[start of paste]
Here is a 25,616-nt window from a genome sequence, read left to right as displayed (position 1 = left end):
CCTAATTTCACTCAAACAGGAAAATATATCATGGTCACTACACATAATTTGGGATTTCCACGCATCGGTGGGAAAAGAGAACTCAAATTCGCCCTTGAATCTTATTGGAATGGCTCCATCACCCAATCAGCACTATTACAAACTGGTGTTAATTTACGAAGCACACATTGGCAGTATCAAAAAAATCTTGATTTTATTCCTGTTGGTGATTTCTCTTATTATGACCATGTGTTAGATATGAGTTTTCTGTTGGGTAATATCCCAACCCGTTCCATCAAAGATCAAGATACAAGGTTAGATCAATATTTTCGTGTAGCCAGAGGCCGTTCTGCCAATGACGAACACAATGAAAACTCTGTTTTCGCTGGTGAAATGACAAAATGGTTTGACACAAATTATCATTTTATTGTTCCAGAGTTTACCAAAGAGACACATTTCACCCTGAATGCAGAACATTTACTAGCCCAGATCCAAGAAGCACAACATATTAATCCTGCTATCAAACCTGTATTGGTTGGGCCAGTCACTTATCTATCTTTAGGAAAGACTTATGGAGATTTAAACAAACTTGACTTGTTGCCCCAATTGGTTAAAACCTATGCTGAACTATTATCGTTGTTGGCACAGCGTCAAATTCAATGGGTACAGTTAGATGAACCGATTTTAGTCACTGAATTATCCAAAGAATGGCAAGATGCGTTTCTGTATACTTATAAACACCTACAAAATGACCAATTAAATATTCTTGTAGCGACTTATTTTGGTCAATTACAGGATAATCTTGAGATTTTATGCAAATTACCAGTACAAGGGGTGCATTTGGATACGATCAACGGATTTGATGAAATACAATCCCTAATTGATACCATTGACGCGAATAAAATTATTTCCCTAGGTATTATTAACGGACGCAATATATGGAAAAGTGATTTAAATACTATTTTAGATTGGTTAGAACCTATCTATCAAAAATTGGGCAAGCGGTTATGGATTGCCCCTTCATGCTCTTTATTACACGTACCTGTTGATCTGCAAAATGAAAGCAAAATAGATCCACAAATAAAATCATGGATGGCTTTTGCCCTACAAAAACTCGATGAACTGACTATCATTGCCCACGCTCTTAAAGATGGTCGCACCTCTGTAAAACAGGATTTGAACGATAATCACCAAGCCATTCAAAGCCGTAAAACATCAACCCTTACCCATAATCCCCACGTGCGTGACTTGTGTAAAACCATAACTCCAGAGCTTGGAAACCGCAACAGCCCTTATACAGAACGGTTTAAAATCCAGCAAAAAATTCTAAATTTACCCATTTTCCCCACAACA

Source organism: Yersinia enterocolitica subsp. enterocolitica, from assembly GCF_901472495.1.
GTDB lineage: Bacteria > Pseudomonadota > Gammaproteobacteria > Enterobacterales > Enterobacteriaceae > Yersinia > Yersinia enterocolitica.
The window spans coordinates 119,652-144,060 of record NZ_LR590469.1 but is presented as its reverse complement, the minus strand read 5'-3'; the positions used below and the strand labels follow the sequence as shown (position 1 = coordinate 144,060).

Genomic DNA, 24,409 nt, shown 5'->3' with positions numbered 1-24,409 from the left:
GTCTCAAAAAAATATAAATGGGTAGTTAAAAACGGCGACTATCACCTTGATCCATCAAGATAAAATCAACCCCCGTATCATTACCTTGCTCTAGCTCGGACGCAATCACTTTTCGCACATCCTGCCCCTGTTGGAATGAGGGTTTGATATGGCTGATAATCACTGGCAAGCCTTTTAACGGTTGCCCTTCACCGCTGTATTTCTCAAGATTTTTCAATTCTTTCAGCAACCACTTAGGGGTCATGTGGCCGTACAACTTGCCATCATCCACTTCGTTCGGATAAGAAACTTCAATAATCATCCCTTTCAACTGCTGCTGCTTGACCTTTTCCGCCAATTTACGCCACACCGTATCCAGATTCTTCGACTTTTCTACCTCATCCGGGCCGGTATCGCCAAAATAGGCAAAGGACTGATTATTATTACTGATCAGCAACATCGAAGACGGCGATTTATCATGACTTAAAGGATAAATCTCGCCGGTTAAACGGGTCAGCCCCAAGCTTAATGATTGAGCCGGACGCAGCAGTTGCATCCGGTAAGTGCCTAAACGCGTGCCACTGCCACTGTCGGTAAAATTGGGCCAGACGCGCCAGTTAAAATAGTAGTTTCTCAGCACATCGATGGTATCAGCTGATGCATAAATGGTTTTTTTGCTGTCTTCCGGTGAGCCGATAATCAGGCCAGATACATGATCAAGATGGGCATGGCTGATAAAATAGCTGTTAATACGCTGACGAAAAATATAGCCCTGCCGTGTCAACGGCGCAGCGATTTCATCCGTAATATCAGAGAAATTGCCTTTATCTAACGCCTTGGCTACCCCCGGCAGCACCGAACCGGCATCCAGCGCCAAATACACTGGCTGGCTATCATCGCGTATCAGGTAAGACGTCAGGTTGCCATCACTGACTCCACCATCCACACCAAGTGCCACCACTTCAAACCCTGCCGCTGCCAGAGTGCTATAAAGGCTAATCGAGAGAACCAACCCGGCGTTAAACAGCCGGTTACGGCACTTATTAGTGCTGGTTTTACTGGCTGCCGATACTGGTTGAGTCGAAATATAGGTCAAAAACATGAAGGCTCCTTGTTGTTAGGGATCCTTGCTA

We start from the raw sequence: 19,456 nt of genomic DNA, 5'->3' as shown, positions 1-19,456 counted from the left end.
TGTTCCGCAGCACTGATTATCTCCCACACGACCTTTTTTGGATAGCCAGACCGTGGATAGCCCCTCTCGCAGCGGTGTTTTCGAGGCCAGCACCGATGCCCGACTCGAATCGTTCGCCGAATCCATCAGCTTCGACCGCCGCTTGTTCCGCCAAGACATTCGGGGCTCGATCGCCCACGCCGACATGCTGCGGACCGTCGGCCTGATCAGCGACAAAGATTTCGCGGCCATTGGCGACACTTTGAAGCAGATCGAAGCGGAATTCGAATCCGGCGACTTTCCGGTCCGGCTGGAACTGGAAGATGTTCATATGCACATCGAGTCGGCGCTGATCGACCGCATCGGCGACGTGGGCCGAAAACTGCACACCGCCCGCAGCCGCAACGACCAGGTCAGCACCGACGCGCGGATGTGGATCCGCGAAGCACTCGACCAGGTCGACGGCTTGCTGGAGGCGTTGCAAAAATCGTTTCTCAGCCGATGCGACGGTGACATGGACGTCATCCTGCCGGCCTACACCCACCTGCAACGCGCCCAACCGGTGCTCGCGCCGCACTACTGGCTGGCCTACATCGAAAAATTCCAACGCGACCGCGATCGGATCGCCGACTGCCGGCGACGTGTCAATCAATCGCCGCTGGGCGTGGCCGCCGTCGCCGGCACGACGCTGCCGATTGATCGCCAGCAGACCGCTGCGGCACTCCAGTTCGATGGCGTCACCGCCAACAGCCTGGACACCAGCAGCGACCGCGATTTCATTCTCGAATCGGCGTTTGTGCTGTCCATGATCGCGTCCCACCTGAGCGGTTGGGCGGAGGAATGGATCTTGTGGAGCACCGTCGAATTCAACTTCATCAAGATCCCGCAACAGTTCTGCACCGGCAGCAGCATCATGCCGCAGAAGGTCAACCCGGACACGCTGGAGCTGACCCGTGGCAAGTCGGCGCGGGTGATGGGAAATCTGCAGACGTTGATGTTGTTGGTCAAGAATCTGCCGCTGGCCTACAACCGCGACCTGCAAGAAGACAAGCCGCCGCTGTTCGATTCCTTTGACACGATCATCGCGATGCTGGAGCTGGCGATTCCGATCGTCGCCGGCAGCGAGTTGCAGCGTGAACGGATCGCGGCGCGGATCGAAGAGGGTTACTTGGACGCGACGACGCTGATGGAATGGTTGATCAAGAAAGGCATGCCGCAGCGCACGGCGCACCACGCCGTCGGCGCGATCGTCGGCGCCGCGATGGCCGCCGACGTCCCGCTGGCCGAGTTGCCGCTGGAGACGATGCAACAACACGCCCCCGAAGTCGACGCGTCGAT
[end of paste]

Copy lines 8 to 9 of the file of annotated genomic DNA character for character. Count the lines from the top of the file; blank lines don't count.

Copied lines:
We start from the raw sequence: 19,456 nt of genomic DNA, 5'->3' as shown, positions 1-19,456 counted from the left end.
TGTTCCGCAGCACTGATTATCTCCCACACGACCTTTTTTGGATAGCCAGACCGTGGATAGCCCCTCTCGCAGCGGTGTTTTCGAGGCCAGCACCGATGCCCGACTCGAATCGTTCGCCGAATCCATCAGCTTCGACCGCCGCTTGTTCCGCCAAGACATTCGGGGCTCGATCGCCCACGCCGACATGCTGCGGACCGTCGGCCTGATCAGCGACAAAGATTTCGCGGCCATTGGCGACACTTTGAAGCAGATCGAAGCGGAATTCGAATCCGGCGACTTTCCGGTCCGGCTGGAACTGGAAGATGTTCATATGCACATCGAGTCGGCGCTGATCGACCGCATCGGCGACGTGGGCCGAAAACTGCACACCGCCCGCAGCCGCAACGACCAGGTCAGCACCGACGCGCGGATGTGGATCCGCGAAGCACTCGACCAGGTCGACGGCTTGCTGGAGGCGTTGCAAAAATCGTTTCTCAGCCGATGCGACGGTGACATGGACGTCATCCTGCCGGCCTACACCCACCTGCAACGCGCCCAACCGGTGCTCGCGCCGCACTACTGGCTGGCCTACATCGAAAAATTCCAACGCGACCGCGATCGGATCGCCGACTGCCGGCGACGTGTCAATCAATCGCCGCTGGGCGTGGCCGCCGTCGCCGGCACGACGCTGCCGATTGATCGCCAGCAGACCGCTGCGGCACTCCAGTTCGATGGCGTCACCGCCAACAGCCTGGACACCAGCAGCGACCGCGATTTCATTCTCGAATCGGCGTTTGTGCTGTCCATGATCGCGTCCCACCTGAGCGGTTGGGCGGAGGAATGGATCTTGTGGAGCACCGTCGAATTCAACTTCATCAAGATCCCGCAACAGTTCTGCACCGGCAGCAGCATCATGCCGCAGAAGGTCAACCCGGACACGCTGGAGCTGACCCGTGGCAAGTCGGCGCGGGTGATGGGAAATCTGCAGACGTTGATGTTGTTGGTCAAGAATCTGCCGCTGGCCTACAACCGCGACCTGCAAGAAGACAAGCCGCCGCTGTTCGATTCCTTTGACACGATCATCGCGATGCTGGAGCTGGCGATTCCGATCGTCGCCGGCAGCGAGTTGCAGCGTGAACGGATCGCGGCGCGGATCGAAGAGGGTTACTTGGACGCGACGACGCTGATGGAATGGTTGATCAAGAAAGGCATGCCGCAGCGCACGGCGCACCACGCCGTCGGCGCGATCGTCGGCGCCGCGATGGCCGCCGACGTCCCGCTGGCCGAGTTGCCGCTGGAGACGATGCAACAACACGCCCCCGAAGTCGACGCGTCGAT